The New York Times and DigitalTrends recently reported that Google will start charging law enforcement for access to user data it collects. This raises questions as to whether this will discourage law enforcement from making these requests or encourage Google to answer more requests from law enforcement. Requests will reportedly cost $45 for a subpoena, $60 for a wiretap, and $245 for a search warrant.
Charging Law Enforcement May Decrease Information Requests
Right now, law enforcement agencies can make endless requests to Google without getting charged anything. Those requests have drastically increased, so Google intends to offset its costs of complying with warrants and subpoenas by charging for those data requests.
“In the first half of 2019, [Google] received more than 75,000 requests for data on nearly 165,000 accounts worldwide; one in the three of those requests came from the United States.” We will see what the effects of this newly established fee-structure will do to the number of information requests Google receives.
Google Could Be More Open With Their User Data if It Leads To Profit
Although Google’s decision to charge for information requests may lead to a decrease in the requests coming in, they could encourage Google to be more open with user-data. In the past, if Google was approached with an overly broad legal request they may have turned that down until the government came back with a more complete or specific search warrant. Now, if Google profits from these requests, they may be incentivized to answer these requests.
In the scope of Google’s entire business, which in 2018 did $136 billion in revenue, the few extra million it stands to get from these information requests will be a drop in the bucket compared to its main line of business. Google’s entire business model has relied on using data to optimize its products and personalize its services to each individual user.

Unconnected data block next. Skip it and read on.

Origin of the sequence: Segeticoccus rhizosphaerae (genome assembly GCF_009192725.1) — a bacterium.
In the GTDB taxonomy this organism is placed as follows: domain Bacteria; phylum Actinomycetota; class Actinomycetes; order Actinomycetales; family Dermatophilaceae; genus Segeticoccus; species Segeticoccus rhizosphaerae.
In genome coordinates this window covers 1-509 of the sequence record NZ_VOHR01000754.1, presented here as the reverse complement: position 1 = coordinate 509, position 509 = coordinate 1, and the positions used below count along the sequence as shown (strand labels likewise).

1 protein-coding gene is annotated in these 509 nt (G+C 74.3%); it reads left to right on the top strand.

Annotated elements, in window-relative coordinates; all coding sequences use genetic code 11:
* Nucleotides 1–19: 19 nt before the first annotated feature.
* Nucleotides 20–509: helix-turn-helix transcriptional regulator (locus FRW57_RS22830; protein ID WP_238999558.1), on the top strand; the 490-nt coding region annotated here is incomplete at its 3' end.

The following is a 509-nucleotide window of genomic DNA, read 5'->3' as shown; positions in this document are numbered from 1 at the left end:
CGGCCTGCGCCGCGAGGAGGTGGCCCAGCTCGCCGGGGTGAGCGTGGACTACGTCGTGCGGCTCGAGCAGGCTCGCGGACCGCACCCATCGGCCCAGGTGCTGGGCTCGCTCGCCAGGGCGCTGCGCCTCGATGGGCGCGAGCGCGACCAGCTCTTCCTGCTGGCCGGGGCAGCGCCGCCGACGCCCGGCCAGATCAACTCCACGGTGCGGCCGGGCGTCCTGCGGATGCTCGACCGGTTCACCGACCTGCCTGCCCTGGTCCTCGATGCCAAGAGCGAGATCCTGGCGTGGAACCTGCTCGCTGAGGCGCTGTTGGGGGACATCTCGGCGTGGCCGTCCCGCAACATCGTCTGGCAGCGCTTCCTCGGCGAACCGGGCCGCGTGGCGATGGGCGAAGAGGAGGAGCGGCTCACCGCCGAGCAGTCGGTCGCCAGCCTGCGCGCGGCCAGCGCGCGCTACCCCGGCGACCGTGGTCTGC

Google is a Data Company, Not a Privacy Company
Some companies are heavily dedicated to privacy, and Google is not one of these companies. Google’s products have prioritized convenience and user-experience over privacy. Collecting user-data has allowed Google to grow to one of the largest companies in the world. Where does Google draw the line between being a company serving its users and a government surveillance service?
It’s concerning that the government is openly collaborating with private companies to collect data about people’s behavior. If people believe they are browsing the web freely without being constantly tracked and monitored, they are being deceived by Google and other tech companies. Without a clear distinction between public and private entities, it’s more difficult to determine which rights people are entitled to when browsing the internet.
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